Explanatory Note by EMC regarding the Constitutional Court Decision

10806307_735274013253471_7234058695453604473_nThe Constitutional Court of Georgia announced its decision on the case of “Beqa Tsiqarishvili v. the Parliament of Georgia”, in which Human Rights Education and Monitoring Center (EMC) represented the plaintiff.

The subject of the dispute was the constitutionality of the sentence (the plaintiff was accused for the purchase and possession of 69 gr. Marijuana for personal purposes) as defined by the Georgian criminal code, more precisely, of the words in the second part of the Article 260 “is sentenced to 7 to 14 years of imprisonment” with regards to the Article 14 and 16 of the Constitution of Georgia, as well as, the paragraph 2 of the Article 17.

The Constitutional Court accepted the case for review only in the light of the paragraph 2 of the Article 17, which prohibits the use of cruel and degrading punishment.

Following the changes in the legislation on June 8, 2015, the sentence for the purchase and possession of big amount (from 50 to 100 gr.) of marijuana for personal purposes was reduced from 5 to 8 years (as opposed to 7 to 14 years of imprisonment). Despite this change, the plaintiff argued that it is generally unconstitutional to sentence to imprisonment for the purchase and possession of marijuana for personal purposes and that it represents inadequately harsh, disproportional and subsequently, cruel, degrading punishment for this sort of action.

The Constitutional Court reviewed the case in terms of whether the sentence defined by the disputed provision is adequate to the committed act in terms of public threat. The Court found, despite the harmful effects of marijuana, it unacceptable to use imprisonment for any period of time, as a punishment for the purchase and possession of marijuana for personal purposes. It must be noted that the court didn’t discuss decriminalization of the usage of marijuana, since this wasn’t the subject of the dispute. The court also noted that the decision is not related to the cases of selling drugs, or sales goals, or the situation in which the amount of purchased/stored marijuana is so big that it is likely to indicate a goal of selling the drug.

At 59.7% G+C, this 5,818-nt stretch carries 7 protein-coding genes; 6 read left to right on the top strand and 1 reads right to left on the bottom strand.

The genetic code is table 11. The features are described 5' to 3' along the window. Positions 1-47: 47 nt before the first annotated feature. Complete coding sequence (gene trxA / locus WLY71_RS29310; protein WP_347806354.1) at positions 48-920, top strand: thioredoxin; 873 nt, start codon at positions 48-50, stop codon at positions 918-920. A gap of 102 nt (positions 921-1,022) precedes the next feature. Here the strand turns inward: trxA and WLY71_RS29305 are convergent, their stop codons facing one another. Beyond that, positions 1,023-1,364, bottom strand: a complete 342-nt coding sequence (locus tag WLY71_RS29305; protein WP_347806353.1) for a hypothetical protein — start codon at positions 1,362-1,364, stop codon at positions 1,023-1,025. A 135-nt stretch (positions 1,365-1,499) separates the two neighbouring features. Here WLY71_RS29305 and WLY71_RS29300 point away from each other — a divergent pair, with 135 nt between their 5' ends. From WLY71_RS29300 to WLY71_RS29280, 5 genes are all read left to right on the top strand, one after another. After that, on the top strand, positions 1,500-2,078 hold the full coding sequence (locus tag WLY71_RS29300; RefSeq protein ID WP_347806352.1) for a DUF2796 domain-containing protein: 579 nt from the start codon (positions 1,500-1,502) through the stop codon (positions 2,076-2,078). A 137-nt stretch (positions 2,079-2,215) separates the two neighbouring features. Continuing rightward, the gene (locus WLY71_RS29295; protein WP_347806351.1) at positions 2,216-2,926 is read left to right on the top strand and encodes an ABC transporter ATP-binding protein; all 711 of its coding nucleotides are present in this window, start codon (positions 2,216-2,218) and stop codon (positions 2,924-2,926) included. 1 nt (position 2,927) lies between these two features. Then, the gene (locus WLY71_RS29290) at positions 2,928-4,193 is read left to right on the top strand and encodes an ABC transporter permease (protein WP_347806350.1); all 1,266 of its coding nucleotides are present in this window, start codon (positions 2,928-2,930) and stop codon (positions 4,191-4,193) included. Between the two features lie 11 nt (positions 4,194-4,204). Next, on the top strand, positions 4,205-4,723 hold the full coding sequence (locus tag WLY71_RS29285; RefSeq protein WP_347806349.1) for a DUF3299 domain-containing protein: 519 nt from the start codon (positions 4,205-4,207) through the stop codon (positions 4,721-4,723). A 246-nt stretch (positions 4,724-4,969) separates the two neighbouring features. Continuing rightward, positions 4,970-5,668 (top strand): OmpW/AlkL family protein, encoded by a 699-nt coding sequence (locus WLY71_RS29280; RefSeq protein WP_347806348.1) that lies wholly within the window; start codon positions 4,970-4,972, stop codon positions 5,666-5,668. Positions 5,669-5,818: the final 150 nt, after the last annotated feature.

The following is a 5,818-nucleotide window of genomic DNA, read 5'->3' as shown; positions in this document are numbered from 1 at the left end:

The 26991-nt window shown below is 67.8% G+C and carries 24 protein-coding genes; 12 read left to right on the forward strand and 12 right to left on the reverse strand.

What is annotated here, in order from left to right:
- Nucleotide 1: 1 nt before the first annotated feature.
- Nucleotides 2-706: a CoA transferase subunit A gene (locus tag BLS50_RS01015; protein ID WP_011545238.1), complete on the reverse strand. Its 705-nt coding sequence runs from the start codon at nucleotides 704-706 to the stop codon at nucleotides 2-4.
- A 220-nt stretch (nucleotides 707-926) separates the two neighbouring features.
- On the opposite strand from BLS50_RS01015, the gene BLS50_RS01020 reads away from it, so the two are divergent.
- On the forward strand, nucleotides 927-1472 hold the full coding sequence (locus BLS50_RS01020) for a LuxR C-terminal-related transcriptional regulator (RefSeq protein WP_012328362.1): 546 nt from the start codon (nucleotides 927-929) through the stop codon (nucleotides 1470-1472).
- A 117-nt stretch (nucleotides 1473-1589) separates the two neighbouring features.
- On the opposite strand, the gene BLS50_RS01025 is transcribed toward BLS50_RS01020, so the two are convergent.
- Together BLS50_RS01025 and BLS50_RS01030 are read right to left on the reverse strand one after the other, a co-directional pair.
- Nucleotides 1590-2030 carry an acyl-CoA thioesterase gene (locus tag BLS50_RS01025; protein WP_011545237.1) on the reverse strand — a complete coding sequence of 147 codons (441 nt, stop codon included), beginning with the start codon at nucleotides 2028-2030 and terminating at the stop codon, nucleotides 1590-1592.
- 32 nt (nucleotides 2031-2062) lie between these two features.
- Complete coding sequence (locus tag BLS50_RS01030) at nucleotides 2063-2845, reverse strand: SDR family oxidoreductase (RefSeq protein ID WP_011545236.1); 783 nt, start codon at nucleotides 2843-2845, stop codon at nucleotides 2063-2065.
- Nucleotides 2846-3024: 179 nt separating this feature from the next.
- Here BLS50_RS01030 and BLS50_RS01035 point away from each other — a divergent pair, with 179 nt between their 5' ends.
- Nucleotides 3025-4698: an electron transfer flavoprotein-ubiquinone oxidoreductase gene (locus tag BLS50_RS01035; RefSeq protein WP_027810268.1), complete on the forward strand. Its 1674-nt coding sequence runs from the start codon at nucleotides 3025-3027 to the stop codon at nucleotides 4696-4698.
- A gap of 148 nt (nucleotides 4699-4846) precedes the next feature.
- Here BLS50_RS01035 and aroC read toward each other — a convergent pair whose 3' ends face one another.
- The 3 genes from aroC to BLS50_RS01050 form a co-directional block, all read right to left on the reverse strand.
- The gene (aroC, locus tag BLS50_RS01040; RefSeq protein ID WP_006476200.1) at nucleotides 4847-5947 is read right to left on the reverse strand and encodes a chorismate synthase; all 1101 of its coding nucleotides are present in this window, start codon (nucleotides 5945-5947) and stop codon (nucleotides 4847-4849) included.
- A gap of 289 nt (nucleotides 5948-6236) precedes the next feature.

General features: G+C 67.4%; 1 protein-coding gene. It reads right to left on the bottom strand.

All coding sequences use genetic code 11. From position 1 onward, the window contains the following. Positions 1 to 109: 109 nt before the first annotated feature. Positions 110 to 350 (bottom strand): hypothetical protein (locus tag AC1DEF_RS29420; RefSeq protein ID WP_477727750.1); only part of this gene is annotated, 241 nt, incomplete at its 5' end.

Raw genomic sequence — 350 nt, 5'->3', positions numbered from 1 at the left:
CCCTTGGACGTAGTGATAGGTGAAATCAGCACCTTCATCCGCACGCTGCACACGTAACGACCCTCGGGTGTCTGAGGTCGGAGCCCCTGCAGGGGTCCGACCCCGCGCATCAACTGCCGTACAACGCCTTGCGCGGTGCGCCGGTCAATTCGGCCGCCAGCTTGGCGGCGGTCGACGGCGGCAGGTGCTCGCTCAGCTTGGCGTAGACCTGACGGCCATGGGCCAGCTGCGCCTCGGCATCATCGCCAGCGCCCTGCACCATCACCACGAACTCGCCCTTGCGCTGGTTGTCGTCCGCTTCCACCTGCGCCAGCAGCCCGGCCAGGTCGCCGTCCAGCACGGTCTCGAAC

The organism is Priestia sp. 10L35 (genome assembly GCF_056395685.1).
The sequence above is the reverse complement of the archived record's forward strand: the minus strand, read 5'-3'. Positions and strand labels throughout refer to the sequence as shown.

After the full text of the court’s decision is published, it will be possible to learn more about the court’s arguments and to say what would be the legal consequence of this decision for the cases with similar circumstances.

Although, it is already clear that even if Beqa Tsiqarishvili is found guilty, the court will not be able to use detention as a means of punishment. It will also be impossible to sentence anyone to imprisonment in the ongoing cases, in which a person is accused for purchasing/possession of marijuana up to 70 gr. for personal purposes. For those who had been already found guilty by the courts for the mentioned offense and had been sentenced to imprisonment, the decision by the Constitutional Court is a legal base for appealing to the court for reviewing their cases.


Human Rights Education and Monitoring Center (EMC)

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